Metal Ceramic Composites
The utility of ceramic materials in engineering applications is critically determined by their mechanical behaviour.  The most important factor is brittle fracture behaviour depending on the absence of plastic deformation at low or medium temperatures.  In contrast to metals, ceramic materials are not able to dissipate energy by plastic zone in the front of the crack tip.  There are several methods to increase the fracture toughness by crack shielding, bridging or branching mechanisms.  The crack bridging is achieved by reinforcing the matrix by long or short fibres, in particular by SiC whiskers, and also by particle toughening.  A special kind of particle reinforcement, namely nanotoughening is achieved by nanoparticles of the size 5-200 nm incorporated into a ceramic polycrystalline matrix.  By incorporating metal particles into the ceramic matrix a ductile bridge can be formed and the fracture toughness can be considerable increased. The toughness enhancement if attributed to the plastic work extended in deforming the ductile inclusions.  Among the various metallic dispersions used in alumina are molybdenum particles and fibres, nickel-zirconium alloys, chromium Al2O3-Al composites, and titanium carbonitrades.  When both metal and ceramic inclusions are added to alumina, the fracture toughness has been observed to be higher than that for only metal particles included.  The other possibility of improving the brittle response is toughening in zirconia (ZrO2) induced by martensitic transformation.  Dispersion hardening of materials plays an essential role in improving the reliability and reducing the cost of materials used in machine or structural elements.  Their distinctive advantage with respect to fibre-reinforced and laminated materials in isotropy of mechanical properties combined with high ductility and strength.  A typical example is an aluminum alloy strengthened by Al2O3 ceramic inclusions, now intensively investigated from the perspective of engineering applications.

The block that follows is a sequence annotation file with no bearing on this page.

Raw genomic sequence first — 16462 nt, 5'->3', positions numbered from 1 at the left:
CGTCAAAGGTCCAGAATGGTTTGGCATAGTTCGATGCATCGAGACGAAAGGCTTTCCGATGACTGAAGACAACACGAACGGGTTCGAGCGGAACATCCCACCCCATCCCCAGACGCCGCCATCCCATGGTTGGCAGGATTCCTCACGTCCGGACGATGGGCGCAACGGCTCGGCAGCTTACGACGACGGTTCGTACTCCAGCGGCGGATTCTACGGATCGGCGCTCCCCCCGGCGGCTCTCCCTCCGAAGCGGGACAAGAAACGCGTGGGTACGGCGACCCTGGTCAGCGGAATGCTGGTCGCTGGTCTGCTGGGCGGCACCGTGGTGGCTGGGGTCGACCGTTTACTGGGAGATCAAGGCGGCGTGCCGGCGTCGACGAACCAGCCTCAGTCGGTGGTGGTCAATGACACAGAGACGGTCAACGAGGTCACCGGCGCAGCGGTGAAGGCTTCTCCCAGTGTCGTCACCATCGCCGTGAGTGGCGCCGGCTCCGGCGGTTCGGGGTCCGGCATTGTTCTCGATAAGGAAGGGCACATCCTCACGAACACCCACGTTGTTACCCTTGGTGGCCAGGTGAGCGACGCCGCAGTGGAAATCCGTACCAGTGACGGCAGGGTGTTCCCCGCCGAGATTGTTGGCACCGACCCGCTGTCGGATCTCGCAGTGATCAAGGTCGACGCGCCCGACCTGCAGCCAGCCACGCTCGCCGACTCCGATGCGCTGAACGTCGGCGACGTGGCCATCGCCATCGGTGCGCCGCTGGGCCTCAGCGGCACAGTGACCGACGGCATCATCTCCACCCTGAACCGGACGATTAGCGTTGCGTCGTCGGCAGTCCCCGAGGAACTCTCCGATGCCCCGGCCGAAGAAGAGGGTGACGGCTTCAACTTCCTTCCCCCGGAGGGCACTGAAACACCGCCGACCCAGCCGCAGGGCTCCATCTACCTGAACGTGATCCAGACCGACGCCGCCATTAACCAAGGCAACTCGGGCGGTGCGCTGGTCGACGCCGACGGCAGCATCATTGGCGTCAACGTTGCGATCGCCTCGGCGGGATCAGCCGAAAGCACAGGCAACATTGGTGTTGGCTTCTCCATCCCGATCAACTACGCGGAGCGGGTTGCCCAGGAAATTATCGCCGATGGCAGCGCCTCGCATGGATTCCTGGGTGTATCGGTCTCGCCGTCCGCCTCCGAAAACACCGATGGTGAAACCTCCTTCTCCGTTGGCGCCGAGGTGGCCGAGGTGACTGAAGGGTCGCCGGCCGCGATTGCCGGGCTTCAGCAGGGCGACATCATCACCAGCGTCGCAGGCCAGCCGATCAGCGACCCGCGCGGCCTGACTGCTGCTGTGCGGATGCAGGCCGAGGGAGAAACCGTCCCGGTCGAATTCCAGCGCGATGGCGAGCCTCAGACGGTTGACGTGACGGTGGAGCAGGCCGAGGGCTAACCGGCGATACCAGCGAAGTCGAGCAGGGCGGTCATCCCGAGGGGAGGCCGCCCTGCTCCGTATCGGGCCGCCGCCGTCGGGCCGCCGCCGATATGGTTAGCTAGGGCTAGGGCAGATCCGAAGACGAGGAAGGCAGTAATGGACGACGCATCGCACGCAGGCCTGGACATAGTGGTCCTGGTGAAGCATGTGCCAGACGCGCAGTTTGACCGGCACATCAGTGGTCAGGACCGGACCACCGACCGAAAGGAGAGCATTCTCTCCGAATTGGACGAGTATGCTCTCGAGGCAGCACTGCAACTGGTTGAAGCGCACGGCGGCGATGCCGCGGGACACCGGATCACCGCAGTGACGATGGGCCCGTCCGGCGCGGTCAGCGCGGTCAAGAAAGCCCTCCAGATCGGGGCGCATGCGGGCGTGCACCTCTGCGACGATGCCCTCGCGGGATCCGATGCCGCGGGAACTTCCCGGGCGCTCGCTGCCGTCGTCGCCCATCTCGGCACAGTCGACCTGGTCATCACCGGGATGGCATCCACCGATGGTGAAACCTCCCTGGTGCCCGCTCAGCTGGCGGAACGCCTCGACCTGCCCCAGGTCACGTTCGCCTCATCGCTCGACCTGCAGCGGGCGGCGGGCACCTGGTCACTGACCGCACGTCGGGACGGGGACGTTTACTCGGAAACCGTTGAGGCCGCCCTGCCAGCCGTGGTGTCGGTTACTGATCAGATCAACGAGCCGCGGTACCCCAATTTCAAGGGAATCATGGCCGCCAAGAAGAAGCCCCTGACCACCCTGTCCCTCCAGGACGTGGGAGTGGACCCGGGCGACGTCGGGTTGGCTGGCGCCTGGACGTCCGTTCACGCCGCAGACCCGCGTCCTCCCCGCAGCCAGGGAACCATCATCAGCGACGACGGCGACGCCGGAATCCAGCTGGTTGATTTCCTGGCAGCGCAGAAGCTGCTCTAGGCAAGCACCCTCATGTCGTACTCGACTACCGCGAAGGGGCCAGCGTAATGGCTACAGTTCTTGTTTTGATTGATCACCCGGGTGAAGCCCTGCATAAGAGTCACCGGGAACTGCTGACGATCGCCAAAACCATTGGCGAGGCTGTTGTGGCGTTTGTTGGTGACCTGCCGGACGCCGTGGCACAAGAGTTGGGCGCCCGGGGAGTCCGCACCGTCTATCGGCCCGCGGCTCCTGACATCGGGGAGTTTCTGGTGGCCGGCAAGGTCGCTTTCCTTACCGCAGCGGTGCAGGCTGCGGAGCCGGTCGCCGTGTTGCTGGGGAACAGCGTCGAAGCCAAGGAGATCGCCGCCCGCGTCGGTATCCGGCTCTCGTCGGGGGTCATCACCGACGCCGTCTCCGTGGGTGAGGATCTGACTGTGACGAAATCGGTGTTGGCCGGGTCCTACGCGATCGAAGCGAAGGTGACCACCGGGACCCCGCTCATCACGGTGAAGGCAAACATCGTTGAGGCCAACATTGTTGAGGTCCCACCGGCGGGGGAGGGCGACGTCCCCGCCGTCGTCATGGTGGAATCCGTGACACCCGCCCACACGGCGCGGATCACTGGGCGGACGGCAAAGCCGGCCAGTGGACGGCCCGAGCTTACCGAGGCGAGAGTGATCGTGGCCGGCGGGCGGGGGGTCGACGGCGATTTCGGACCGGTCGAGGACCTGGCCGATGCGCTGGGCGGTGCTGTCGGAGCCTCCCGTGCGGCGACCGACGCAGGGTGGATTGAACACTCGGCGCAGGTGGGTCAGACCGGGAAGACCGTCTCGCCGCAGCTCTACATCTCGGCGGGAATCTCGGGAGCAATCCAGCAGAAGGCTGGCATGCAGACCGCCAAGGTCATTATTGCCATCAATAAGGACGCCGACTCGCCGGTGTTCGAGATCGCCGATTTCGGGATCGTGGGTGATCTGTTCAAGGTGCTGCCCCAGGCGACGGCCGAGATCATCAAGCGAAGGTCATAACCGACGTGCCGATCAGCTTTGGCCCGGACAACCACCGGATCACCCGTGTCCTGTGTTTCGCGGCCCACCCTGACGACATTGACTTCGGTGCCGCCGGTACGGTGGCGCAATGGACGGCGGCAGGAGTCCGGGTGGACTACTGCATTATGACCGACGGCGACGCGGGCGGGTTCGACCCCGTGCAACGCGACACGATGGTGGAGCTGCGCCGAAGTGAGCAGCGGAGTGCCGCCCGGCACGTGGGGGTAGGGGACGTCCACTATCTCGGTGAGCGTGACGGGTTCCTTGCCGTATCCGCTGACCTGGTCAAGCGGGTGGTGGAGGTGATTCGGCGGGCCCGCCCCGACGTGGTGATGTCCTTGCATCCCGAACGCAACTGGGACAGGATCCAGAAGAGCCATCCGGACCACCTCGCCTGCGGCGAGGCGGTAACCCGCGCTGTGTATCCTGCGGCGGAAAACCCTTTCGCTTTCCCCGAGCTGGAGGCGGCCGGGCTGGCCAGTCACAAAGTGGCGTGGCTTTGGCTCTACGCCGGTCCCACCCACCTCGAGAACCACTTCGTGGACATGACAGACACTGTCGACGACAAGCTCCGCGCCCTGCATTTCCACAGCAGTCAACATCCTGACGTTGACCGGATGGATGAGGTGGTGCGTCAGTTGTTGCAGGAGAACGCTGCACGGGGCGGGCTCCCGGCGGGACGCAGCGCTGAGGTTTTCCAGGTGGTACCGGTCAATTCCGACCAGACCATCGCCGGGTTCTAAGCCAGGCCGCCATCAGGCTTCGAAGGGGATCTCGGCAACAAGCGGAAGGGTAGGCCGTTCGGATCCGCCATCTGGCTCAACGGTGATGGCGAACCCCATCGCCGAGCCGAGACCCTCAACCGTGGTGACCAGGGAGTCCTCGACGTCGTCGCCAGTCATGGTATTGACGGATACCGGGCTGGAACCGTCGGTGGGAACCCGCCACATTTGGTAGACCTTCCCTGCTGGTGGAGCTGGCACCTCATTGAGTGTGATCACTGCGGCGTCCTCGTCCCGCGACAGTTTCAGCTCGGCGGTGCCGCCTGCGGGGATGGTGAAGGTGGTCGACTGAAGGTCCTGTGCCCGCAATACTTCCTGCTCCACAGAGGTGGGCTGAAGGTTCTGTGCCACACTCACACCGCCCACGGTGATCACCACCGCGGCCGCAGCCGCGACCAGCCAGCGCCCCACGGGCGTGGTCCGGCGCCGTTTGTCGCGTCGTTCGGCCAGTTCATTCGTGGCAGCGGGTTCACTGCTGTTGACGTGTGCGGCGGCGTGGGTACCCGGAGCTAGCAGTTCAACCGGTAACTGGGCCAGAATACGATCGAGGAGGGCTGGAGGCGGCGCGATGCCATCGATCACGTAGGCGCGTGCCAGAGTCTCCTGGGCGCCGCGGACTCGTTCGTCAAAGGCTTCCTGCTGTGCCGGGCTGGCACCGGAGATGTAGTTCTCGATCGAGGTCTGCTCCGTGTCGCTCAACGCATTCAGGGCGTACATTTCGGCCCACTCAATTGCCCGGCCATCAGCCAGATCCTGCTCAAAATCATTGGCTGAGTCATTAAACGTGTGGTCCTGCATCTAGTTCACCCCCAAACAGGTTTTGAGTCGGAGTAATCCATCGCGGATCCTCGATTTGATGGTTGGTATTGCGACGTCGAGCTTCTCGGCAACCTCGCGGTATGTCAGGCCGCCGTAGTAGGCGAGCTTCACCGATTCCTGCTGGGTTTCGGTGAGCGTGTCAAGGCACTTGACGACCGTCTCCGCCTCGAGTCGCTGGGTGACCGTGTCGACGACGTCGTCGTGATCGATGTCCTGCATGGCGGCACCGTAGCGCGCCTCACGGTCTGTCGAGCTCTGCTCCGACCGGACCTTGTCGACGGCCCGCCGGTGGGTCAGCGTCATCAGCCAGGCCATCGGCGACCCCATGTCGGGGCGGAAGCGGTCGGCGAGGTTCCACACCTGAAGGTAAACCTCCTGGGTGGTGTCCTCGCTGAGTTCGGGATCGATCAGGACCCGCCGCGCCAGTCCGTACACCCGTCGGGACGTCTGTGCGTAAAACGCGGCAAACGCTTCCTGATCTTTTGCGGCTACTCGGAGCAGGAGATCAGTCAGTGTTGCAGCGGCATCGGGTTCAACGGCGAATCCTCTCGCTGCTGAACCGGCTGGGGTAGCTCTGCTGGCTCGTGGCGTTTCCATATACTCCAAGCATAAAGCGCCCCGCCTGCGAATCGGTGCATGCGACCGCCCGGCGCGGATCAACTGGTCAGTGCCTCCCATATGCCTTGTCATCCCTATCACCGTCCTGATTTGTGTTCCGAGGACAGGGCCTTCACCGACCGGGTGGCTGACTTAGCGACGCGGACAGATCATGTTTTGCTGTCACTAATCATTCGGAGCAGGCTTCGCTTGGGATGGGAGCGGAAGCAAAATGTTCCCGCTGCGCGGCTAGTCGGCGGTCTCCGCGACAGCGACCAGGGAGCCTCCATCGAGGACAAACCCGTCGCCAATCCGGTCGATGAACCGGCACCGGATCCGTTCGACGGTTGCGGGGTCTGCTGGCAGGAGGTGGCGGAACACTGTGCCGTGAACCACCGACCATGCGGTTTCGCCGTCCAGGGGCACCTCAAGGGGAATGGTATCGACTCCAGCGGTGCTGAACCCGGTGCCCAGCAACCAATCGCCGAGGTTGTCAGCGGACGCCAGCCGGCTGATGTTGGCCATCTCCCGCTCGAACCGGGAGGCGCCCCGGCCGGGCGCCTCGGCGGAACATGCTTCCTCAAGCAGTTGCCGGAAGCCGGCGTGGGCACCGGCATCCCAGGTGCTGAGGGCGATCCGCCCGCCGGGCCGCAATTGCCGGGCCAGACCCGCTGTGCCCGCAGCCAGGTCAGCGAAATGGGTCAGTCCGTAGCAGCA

Ceramic coatings constitute a separate class of composite materials. By layering different structural ceramic materials, the fracture toughness can be increased through enhancement of toughening mechanisms, or residual stress effects.  Various techniques may induce microstructural gradients within layers or coatings, usually associated with change of grain size.  Metal-ceramic composites in the form of an interpenetrating microstructure can be processed by infiltrating metal into a porous ceramic perform.  The advantage lies in the flexibility of the microstructure which can be produced, as it is possible to change the metal content and the ligament diameter of the metal.  Also, different metals can be infiltrated into the same type of ceramic performs.

Depending on the base material one distinguished ceramic-matrix composites (CMC) and metal-matrix composites (MMC).

The ceramic matrix composites can be reinforced with ceramic and/or metal inclusions in the form of particles or discontinuous fibres (e.g. whiskers), or layered ceramic coatings or multilayers.  The KMM-NoE shall investigate, among other types, metal-ceramic composites with interpenetrating network microstructure like Al2O3/Al (alloys), TiO2/Al (alloys), Al2O3/MexAly (intermetallic compounds).

The metal matrix composites (MMC) reinforced with ceramic particles of discontinuous fibres include (i) Ti-based MCC (Ti+SiC or Si3N4) to replace Ti-based superalloys for jet engine fan blades, compressor components, and (ii) Al-based MCC (Al+SiC, TiB2, Si3N4 or Al2O3) for automobile engine blocks.  The diamond-like coatings (DLC) on metals constitute another group of metal-matrix composites suitable for medical applications e.g. DLC on Ti-substrate for hip joints.

The advantages of metal matrix composites include:
  • Good thermal and electrical conductivity
  • Lower thermal expansion than light metals
  • Moderate density, good strength
  • Decent stiffness and toughness
  • Wear resistance also at elevated temperatures
  • Good damping properties and reliability.
The metal ceramic composites provide unusual property combination with advantages over metals and ceramics.  These properties can be flexibly tailored depending on application.  However, their main deficiencies are the high cost and difficulty of processing.